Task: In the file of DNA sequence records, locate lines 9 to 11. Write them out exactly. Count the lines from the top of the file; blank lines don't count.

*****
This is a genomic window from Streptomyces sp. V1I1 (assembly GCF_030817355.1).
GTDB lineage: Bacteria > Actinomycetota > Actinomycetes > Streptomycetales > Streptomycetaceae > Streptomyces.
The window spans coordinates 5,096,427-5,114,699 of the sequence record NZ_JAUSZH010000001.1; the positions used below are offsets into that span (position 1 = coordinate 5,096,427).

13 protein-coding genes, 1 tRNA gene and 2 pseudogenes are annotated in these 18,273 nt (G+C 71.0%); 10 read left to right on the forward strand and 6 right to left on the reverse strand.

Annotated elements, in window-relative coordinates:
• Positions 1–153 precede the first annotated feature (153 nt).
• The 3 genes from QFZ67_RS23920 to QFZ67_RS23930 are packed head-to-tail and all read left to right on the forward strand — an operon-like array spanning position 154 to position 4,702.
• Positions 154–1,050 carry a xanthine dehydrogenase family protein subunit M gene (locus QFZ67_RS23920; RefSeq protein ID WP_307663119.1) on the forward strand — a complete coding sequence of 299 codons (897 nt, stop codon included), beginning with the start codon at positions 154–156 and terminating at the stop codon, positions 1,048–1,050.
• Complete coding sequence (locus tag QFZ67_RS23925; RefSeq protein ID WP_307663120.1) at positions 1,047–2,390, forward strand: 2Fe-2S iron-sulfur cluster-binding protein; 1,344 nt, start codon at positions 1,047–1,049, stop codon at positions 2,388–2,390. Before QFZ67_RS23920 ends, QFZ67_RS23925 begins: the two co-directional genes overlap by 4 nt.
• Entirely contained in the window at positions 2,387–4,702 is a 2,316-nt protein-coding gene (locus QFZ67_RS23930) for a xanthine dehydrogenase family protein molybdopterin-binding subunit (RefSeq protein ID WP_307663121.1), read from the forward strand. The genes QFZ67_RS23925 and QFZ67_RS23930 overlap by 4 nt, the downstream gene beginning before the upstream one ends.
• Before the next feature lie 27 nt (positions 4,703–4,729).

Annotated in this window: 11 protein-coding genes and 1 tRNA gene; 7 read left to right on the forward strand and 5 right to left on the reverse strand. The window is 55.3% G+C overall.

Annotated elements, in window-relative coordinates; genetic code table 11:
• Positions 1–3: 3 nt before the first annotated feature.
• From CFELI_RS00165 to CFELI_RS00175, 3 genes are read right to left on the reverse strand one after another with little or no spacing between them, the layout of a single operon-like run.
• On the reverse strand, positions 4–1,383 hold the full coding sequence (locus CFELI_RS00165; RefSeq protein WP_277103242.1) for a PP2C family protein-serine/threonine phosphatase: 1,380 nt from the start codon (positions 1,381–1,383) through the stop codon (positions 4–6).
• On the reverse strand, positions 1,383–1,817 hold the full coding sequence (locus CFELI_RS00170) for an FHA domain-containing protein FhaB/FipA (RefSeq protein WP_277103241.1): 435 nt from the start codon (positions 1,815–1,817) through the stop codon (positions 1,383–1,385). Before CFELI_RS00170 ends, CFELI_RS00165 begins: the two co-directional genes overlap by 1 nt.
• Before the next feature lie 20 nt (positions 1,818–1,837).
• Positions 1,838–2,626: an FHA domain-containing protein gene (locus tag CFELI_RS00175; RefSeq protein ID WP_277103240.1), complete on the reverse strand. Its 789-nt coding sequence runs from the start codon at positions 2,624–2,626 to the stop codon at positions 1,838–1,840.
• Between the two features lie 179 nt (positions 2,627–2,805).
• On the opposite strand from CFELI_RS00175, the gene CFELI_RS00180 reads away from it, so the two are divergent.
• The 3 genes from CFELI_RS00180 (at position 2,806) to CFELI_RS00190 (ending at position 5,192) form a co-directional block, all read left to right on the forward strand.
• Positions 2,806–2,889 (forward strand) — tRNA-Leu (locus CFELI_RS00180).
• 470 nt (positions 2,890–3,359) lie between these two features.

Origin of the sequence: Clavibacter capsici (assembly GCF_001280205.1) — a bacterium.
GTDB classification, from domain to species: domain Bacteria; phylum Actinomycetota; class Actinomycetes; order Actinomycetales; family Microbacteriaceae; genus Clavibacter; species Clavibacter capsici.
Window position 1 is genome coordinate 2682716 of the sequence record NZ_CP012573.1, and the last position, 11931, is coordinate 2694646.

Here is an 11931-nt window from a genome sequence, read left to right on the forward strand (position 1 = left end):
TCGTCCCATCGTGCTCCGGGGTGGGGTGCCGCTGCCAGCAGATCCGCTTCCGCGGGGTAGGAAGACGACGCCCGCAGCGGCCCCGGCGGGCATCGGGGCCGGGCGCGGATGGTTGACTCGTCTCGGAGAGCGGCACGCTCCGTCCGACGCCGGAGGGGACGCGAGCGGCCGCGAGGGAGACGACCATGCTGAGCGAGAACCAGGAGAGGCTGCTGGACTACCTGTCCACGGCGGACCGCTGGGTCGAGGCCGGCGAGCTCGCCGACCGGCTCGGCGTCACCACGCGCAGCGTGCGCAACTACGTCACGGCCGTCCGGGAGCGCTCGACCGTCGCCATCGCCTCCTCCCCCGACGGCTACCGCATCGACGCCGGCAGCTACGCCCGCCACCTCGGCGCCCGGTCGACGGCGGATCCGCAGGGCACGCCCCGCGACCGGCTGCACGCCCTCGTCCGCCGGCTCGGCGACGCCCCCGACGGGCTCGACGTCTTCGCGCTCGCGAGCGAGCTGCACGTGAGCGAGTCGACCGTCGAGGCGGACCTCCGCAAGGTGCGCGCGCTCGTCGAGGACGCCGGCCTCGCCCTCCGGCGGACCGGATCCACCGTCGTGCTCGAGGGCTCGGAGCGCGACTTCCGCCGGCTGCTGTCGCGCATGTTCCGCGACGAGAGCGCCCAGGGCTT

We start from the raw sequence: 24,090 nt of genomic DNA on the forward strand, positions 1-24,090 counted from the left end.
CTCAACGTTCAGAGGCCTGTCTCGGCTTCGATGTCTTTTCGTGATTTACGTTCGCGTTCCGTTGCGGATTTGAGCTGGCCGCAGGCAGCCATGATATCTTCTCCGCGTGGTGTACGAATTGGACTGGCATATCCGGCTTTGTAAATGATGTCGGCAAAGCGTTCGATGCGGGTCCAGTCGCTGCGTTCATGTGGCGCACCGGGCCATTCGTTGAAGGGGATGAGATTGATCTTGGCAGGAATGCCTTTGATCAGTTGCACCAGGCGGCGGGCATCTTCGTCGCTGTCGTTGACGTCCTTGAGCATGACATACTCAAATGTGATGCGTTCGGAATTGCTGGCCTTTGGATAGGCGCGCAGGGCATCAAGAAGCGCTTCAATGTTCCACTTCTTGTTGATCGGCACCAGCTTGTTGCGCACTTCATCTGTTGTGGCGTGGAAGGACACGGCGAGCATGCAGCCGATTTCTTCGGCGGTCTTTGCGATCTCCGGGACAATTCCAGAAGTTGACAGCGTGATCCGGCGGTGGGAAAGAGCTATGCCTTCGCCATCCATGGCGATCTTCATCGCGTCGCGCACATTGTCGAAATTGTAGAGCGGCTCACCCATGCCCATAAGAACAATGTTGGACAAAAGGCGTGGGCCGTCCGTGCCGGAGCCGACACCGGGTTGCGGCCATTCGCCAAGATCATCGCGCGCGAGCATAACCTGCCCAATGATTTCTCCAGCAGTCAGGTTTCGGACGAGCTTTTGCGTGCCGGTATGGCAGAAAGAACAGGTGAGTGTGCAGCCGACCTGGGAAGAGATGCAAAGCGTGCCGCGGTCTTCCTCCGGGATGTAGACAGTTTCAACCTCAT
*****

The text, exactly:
• Complete coding sequence (locus tag QFZ67_RS23925; RefSeq protein ID WP_307663120.1) at positions 1,047–2,390, forward strand: 2Fe-2S iron-sulfur cluster-binding protein; 1,344 nt, start codon at positions 1,047–1,049, stop codon at positions 2,388–2,390. Before QFZ67_RS23920 ends, QFZ67_RS23925 begins: the two co-directional genes overlap by 4 nt.
• Entirely contained in the window at positions 2,387–4,702 is a 2,316-nt protein-coding gene (locus QFZ67_RS23930) for a xanthine dehydrogenase family protein molybdopterin-binding subunit (RefSeq protein ID WP_307663121.1), read from the forward strand. The genes QFZ67_RS23925 and QFZ67_RS23930 overlap by 4 nt, the downstream gene beginning before the upstream one ends.
• Before the next feature lie 27 nt (positions 4,703–4,729).